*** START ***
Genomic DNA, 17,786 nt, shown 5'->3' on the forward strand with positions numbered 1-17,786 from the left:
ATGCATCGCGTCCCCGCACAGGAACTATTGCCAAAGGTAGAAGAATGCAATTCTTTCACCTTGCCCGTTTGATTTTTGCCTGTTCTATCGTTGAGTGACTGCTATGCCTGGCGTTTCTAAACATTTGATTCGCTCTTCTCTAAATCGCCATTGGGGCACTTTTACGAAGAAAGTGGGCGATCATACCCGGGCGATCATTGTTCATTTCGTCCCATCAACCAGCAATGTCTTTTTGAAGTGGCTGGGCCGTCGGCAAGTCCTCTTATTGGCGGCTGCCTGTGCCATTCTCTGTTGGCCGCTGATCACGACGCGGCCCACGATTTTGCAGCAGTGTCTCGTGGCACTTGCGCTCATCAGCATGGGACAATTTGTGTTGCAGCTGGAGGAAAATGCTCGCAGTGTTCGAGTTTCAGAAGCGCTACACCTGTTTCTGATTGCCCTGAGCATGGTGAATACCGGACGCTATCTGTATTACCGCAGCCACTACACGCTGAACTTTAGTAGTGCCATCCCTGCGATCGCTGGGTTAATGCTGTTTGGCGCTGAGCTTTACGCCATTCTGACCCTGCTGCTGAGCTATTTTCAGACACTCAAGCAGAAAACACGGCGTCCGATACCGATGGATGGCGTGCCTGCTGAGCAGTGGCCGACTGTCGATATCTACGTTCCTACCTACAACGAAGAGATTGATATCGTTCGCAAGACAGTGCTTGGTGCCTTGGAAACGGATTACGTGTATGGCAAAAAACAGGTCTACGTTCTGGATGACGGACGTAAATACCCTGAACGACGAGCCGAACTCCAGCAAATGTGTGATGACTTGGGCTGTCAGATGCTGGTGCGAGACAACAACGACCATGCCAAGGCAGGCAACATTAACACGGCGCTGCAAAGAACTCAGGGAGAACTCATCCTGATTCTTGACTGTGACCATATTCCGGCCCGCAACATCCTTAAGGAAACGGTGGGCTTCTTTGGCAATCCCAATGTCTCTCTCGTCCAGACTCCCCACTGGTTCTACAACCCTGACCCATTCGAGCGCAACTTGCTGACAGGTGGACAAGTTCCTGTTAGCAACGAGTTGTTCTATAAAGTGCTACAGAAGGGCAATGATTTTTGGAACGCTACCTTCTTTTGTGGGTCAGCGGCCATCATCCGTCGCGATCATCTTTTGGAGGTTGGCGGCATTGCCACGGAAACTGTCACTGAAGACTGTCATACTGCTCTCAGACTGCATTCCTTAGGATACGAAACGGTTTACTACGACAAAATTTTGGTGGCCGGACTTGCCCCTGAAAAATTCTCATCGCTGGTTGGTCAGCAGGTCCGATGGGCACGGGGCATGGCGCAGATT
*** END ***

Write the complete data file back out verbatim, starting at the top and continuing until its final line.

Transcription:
Genomic DNA, 17,786 nt, shown 5'->3' on the forward strand with positions numbered 1-17,786 from the left:
ATGCATCGCGTCCCCGCACAGGAACTATTGCCAAAGGTAGAAGAATGCAATTCTTTCACCTTGCCCGTTTGATTTTTGCCTGTTCTATCGTTGAGTGACTGCTATGCCTGGCGTTTCTAAACATTTGATTCGCTCTTCTCTAAATCGCCATTGGGGCACTTTTACGAAGAAAGTGGGCGATCATACCCGGGCGATCATTGTTCATTTCGTCCCATCAACCAGCAATGTCTTTTTGAAGTGGCTGGGCCGTCGGCAAGTCCTCTTATTGGCGGCTGCCTGTGCCATTCTCTGTTGGCCGCTGATCACGACGCGGCCCACGATTTTGCAGCAGTGTCTCGTGGCACTTGCGCTCATCAGCATGGGACAATTTGTGTTGCAGCTGGAGGAAAATGCTCGCAGTGTTCGAGTTTCAGAAGCGCTACACCTGTTTCTGATTGCCCTGAGCATGGTGAATACCGGACGCTATCTGTATTACCGCAGCCACTACACGCTGAACTTTAGTAGTGCCATCCCTGCGATCGCTGGGTTAATGCTGTTTGGCGCTGAGCTTTACGCCATTCTGACCCTGCTGCTGAGCTATTTTCAGACACTCAAGCAGAAAACACGGCGTCCGATACCGATGGATGGCGTGCCTGCTGAGCAGTGGCCGACTGTCGATATCTACGTTCCTACCTACAACGAAGAGATTGATATCGTTCGCAAGACAGTGCTTGGTGCCTTGGAAACGGATTACGTGTATGGCAAAAAACAGGTCTACGTTCTGGATGACGGACGTAAATACCCTGAACGACGAGCCGAACTCCAGCAAATGTGTGATGACTTGGGCTGTCAGATGCTGGTGCGAGACAACAACGACCATGCCAAGGCAGGCAACATTAACACGGCGCTGCAAAGAACTCAGGGAGAACTCATCCTGATTCTTGACTGTGACCATATTCCGGCCCGCAACATCCTTAAGGAAACGGTGGGCTTCTTTGGCAATCCCAATGTCTCTCTCGTCCAGACTCCCCACTGGTTCTACAACCCTGACCCATTCGAGCGCAACTTGCTGACAGGTGGACAAGTTCCTGTTAGCAACGAGTTGTTCTATAAAGTGCTACAGAAGGGCAATGATTTTTGGAACGCTACCTTCTTTTGTGGGTCAGCGGCCATCATCCGTCGCGATCATCTTTTGGAGGTTGGCGGCATTGCCACGGAAACTGTCACTGAAGACTGTCATACTGCTCTCAGACTGCATTCCTTAGGATACGAAACGGTTTACTACGACAAAATTTTGGTGGCCGGACTTGCCCCTGAAAAATTCTCATCGCTGGTTGGTCAGCAGGTCCGATGGGCACGGGGCATGGCGCAGATT